Friday, 27 June 2008

East Malaysia - A Rare Review

East Malaysia comprises both Sabah (formerly known as North Borneo) and Sarawak

Both were formerly part of the Straits Settlement under British rule, and merged with Malaya and Singapore to form Malaysia on 16 September 1963. Both share a common border with the remaining part of Borneo island under Indonesia rule and Brunei.

A local major newspaper carried an insightful review on Tuesday, 24 June 2008 about "The East-West Divide" of Malaysia.

More elaborate coverage by the media is expected as the political spotlight is trained on East Malaysia in view of the crucial support that both states contribute to the Barisan Nasional coalition after the general election in March 2008.

The late Tunku Abdul Rahman, Malaya's prime minister then, had refused to consider merger with Singapore unless the 2 Borneo territories were part of the deal, so as to maintain racial balance.

The outgoing British went along with the Tunku's demands, and encouraged Sabah and Sarawak to join Malaysia.

At that time, such a move was welcomed by most in both territories as the neighbouring Philippines had laid claim on Sabah, whilst Indonesia was eyeing both Sabah and Sarawak. Besides, there was an on-going communist insurgency in Sarawak. But, both (commonly referred to as East Malaysia) have diverged much in their attitudes towards West Malaysia since then.

From hindsight, Sarawak would have "burst out in bloodshed" if the territory had not joined Malaysia as the Sarawakians were too diverse, restive and politically immature to fend off the communist threat.

In negotiating the Malaysia Agreement, Sarawakians had insisted on autonomy in the civil service, local government, land and immigration. They are proud to have kept the Big Brother, UMNO (the ruling coalition Barisan Nasional's biggest component party) out of Sarawak.

The negotiated autonomy and financial independence gained from exploiting vast natural resources have enabled the Sarawakians to maintain the status quo. Sarawak has been built up with the investments from giant oil companies such as Shell, and the capital's ( Kuching ) sophistication is evidence of the state's richness.

In contrast, Sabah's capital (Kota Kinabalu) is shabby; and many Sabahans drive second-hand cars bought from West Malaysia. Roads are rocky and unstable.

Sabahans and Sarawakians are about as Malaysian as they come. People in both territories have intermarried for generations, so it is hard to tell if one is Malay, Chinese or one among East Malaysia's many indigenous peoples (also officially classified as "Other Bumiputeras").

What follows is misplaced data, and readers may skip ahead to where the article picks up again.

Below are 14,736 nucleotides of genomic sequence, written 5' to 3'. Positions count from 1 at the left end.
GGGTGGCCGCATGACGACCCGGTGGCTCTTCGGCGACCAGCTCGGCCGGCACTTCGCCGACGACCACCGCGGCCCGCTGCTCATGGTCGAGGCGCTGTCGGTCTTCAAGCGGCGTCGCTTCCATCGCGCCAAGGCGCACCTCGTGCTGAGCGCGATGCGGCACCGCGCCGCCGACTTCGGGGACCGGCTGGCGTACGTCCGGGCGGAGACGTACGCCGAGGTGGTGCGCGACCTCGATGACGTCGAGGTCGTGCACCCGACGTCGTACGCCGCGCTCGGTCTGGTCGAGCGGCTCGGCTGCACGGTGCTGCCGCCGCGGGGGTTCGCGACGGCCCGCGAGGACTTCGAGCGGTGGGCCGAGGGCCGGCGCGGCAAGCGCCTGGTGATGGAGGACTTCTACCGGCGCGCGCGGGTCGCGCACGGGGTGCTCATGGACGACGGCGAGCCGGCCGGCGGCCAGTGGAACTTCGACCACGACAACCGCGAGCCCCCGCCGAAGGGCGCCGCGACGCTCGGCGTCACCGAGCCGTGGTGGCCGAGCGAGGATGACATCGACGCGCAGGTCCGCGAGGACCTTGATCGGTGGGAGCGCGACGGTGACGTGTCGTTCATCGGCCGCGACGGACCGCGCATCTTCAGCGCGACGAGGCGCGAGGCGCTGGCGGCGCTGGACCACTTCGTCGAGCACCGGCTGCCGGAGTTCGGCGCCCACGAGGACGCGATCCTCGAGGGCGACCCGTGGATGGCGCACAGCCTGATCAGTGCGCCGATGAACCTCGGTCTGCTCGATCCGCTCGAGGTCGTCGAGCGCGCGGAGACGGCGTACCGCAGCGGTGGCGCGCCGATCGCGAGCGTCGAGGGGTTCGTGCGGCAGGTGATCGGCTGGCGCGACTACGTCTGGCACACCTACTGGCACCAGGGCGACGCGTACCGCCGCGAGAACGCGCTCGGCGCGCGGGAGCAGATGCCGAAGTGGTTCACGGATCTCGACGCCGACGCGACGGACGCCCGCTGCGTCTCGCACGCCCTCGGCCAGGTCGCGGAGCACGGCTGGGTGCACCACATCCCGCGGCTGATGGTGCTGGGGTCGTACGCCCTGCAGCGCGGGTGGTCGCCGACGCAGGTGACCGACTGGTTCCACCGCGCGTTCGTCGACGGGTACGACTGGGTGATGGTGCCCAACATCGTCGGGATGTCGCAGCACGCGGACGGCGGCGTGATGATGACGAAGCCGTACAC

Often, they are all of the above racial backgrounds. But, the veneer of racial harmony is thin at best. The Dayaks (also known as Ibans) are resentful of the Chinese. Few Dayaks have the money to stand for elections, and champion for change.

Most of the political activities were funded by Chinese, which gives them a rather large say on important issues. In 1963, the Sabahan leaders then had insisted on safeguards for Sabah on immigration matters, religion, language, education, forestry and others.

As of now, the state has a voice only in forestry and land matters. All else requires consultation with, if not approval from the federal government in Kuala Lumpur (capital of Malaysia) located in West Malaysia.

Sarawak's Chief Minister, Tan Sri Abdul Taib Mahmud has been in office for 27 years, while Sabah has a rotation scheme (introduced by ex- prime minister, Mahathir Mohamed) for post of chief minister. This was meant to give each race in Sabah a turn at governing the state.

The need to change (every two years) the chief minister incumbent has scared off many Chinese businessmen in Sabah. Nobody knows if today's policies will be around tomorrow.

East Malaysians are not enamoured with West Malaysia's emphasis on Malay Supremacy and the Malay agenda. In fact, the federal government (also resentfully referred to as the peninsular by the East Malaysians as it is based on peninsular West Malaysia) often raises the hackles of East Malaysians.

For instance, the federal government will give aid to mission, Chinese and other independent schools in the state only if they signed over their land to the peninsular.

Ironically, in the recent general election, it was East Malaysia that voted overwhelmingly for the Barisan Nasional to continue ruling the country.

Possibly as a show of gratitude, the Prime Minister Abdullah Badawi announced a multi-billion-ringgit package of development projects for Sarawak. He also gave Sabah a generous package.

Note: Continue to look out for the latest development here.

1 comment:

Anonymous said...

Thanks For blog with valuable informations.